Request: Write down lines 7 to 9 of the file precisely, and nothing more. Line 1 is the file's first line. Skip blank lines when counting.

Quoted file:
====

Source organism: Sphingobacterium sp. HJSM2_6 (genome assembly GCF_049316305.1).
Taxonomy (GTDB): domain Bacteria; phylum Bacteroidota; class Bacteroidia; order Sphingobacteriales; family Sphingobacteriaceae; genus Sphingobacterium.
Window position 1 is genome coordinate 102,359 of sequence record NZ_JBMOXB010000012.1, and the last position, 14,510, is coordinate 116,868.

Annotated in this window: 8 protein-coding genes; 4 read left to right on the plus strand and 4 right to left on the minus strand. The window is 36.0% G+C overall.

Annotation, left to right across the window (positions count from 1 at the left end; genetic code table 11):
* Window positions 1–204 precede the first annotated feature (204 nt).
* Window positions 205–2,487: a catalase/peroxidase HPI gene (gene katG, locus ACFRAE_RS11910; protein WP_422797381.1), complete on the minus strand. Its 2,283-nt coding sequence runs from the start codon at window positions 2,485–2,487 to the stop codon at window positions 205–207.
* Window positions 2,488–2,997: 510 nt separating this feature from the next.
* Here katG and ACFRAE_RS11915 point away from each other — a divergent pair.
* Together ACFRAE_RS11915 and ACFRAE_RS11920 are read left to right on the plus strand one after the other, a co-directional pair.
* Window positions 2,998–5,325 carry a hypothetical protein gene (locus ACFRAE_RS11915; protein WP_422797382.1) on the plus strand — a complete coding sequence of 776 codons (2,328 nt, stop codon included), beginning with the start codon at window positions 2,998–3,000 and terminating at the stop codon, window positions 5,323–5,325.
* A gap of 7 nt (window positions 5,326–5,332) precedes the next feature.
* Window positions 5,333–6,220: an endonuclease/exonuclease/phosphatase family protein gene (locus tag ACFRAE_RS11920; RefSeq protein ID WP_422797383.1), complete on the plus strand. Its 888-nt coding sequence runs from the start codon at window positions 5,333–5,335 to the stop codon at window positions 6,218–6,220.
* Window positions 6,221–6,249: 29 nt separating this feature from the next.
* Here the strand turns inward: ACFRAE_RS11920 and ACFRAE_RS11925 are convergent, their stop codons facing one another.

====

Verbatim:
* Window positions 205–2,487: a catalase/peroxidase HPI gene (gene katG, locus ACFRAE_RS11910; protein WP_422797381.1), complete on the minus strand. Its 2,283-nt coding sequence runs from the start codon at window positions 2,485–2,487 to the stop codon at window positions 205–207.
* Window positions 2,488–2,997: 510 nt separating this feature from the next.
* Here katG and ACFRAE_RS11915 point away from each other — a divergent pair.